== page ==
By David Hall, Raven Cretney & Sylvia Nissen
By declaring a climate emergency Jacinda Ardern needs to inspire hope, not fear.
There is no question that we must act, and act fast, on climate change. This week’s climate emergency declaration by the New Zealand government acknowledges the urgency of the climate crisis and the need to collectively confront it.
But a declaration is not the same as action. Prime Minister Jacinda Ardern has been frank that the declaration is a symbolic gesture: “It’s what we invest in and it’s the laws that we pass that make the big difference.”
In saying this, she echoes the sentiments of some local councils during the first wave of climate emergency declarations in mid-2019.
For all that, it is wrong to imagine a declaration will make no difference at all. Language has power. Words like “emergency” have an impact in the real world, especially when endorsed by political leaders.
Political language frames how we interact with one another and the planet, and how we imagine our collective future. In that respect, the consequences of such emergency declarations — with their attendant sense of panic and fear — remain unsettlingly vague.
What does ’emergency’ mean?
On one hand, a declaration is a way for campaigners to hold the government to account. For the young people in the School Strike 4 Climate movement who made an emergency declaration a key demand, it may prove a moment of inspiration and empowerment.
If it is taken as a sign that social movements can affect political change, reset the agenda and compel governments to listen, the declaration could embolden efforts to hold the government to its word — and to implement the laws and investments that will deliver emission reductions and adaptation to climate risks.
On the other hand, the politics of emergency come with baggage, established in precedent and law, by which ordinary political processes are suspended to expand state power.
An unsettling legacy
It’s important to recognise that this notion of emergency politics, like the idea of climate emergency declarations, was imported to Aotearoa New Zealand. It is another example of New Zealand’s “fast follower” approach to climate policy.
The low-emissions transition has accelerated under Ardern, but largely by way of policy transfer from the UK and EU, not by homegrown innovation. The climate emergency concept made a parallel journey via social movements such as Extinction Rebellion.
Yet the state’s emergency footing, where ends justify extraordinary means, is inherently problematic in the context of recent colonial history. Legislation such as the Public Works Act, for example, empowered the Crown to compulsorily acquire land for infrastructure development — land often owned by Māori.
A climate emergency might only be symbolic, but its language carries this legacy of alienation and disenfranchisement. Moreover, it risks reviving those imperialist tendencies, by treating processes of consultation and consent as impediments to urgent action.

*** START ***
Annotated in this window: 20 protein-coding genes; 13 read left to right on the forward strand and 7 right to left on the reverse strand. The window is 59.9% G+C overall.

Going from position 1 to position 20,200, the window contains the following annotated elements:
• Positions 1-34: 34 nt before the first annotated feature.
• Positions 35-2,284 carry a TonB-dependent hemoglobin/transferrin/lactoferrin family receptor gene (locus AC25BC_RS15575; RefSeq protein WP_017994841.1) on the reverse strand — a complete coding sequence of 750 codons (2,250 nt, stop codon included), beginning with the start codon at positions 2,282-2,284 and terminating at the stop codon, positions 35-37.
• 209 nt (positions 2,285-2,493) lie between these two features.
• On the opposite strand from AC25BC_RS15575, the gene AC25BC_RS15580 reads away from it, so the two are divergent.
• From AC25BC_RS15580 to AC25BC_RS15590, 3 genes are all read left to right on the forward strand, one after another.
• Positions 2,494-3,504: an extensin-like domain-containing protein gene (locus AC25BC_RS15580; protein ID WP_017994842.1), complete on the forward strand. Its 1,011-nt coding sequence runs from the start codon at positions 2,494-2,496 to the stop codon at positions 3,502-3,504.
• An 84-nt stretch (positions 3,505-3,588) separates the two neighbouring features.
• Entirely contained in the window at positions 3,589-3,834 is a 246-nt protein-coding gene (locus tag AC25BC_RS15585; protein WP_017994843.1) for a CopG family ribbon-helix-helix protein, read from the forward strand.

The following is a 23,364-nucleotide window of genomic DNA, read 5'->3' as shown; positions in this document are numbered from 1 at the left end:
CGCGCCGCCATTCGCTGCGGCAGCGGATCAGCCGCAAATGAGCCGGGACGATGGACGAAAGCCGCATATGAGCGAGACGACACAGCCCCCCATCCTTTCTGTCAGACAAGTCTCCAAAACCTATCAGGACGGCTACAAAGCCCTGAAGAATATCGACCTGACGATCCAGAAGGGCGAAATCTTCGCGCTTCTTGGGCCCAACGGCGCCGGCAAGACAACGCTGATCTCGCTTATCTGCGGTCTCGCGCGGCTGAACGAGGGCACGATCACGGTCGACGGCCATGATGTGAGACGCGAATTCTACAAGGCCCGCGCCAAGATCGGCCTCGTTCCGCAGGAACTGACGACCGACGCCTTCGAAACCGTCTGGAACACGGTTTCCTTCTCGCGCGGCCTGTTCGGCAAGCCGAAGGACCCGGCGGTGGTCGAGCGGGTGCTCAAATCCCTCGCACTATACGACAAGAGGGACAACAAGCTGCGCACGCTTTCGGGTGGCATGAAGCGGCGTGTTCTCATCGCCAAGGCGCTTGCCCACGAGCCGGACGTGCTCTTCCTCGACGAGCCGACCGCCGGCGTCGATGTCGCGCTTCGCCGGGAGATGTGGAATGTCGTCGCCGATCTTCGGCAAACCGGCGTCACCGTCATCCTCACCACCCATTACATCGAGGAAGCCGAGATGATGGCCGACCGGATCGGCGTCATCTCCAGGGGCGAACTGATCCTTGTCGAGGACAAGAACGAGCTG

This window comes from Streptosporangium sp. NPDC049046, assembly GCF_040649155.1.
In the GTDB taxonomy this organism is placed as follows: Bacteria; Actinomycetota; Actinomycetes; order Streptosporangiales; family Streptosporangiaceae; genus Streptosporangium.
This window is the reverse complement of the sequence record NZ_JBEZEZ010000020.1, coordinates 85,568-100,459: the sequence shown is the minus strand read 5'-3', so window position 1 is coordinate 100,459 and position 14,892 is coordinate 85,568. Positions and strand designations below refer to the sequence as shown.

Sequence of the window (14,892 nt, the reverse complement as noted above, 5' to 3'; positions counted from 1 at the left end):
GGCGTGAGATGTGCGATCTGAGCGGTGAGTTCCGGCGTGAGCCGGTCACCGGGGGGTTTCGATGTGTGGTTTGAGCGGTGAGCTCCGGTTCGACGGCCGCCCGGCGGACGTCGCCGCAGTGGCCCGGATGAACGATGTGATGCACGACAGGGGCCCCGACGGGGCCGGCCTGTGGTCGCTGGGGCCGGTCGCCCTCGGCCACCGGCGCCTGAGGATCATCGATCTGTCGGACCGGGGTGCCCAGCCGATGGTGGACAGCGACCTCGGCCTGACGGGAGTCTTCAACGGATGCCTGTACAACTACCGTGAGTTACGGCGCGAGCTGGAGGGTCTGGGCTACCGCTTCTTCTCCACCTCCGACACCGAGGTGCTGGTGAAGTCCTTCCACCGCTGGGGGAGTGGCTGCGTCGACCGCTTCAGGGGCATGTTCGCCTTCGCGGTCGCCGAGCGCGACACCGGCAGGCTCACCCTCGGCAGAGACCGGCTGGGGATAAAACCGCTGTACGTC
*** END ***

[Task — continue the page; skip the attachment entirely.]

Where does democracy fit?
Emergency is also risky to democracy, especially when the crisis is not temporary but long-lasting, as the climate crisis is. Although many climate campaigners prioritise justice and equity as essential to the low-emissions transition, others treat democracy as a barrier to climate action rather than a vehicle for it.
The emergency response to the Christchurch earthquakes is a case in point. Limiting civic participation in the rebuild led to public ambivalence over the results, which were too often determined by the interests of the state rather than the aspirations of local communities.
Of course, it isn’t inevitable any tyrannical urges will be unleashed. Arguably, the meaning of climate emergency is still to be determined. From one angle, it is a blank page, an empty signifier, which means nothing in particular.
But the flipside is that the term has a surplus of meaning — that is, it means many things to many people. Some of these meanings are not easily dismissed, including those that conflict with justice.
The long emergency
Campaigners for a climate emergency will continue to use this language to ratchet up ambition, but they should be aware of these tensions. If a climate emergency is to be compatible with other ideals like democracy and decolonisation, then it must be fought for on those terms.
For example, the School Strike 4 Climate demands a climate emergency declaration must “uphold our democratic values and obligations under Te Tiriti o Waitangi”.
If climate change is an emergency, it is a “long emergency”. It has taken decades, even centuries, to create — and will take comparable timeframes to undo. It requires us to reimagine the structures of our societies, cities, economies and our politics.
If Aotearoa New Zealand is to shift from being a follower to a leader or pioneer in climate governance, it must involve local knowledge, especially Māori knowledge and leadership, to respond in ways that reflect our local circumstances.
If action is to be sustained over years and decades, it requires behaviour that springs from hope, not fear.
This article was originally published on The Conversation and has been republished under creative commons. For the original, click here.
David Hall is a Senior Researcher with The Policy Observatory at AUT. His research interests include ethics and public policy, and environmental policy.
Raven Cretney is a Postdoctoral Fellow in Environmental Planning at the University of Waikato. Her research focuses on the politics of disaster response and recovery.
Sylvia Nissen is a Senior Lecturer in the Faculty of Environment, Society & Design at Lincoln University. She is an expert in environmental politics and policy.
Disclaimer: The views expressed in this article reflect the author(s) opinion and not necessarily the views of The Big Q.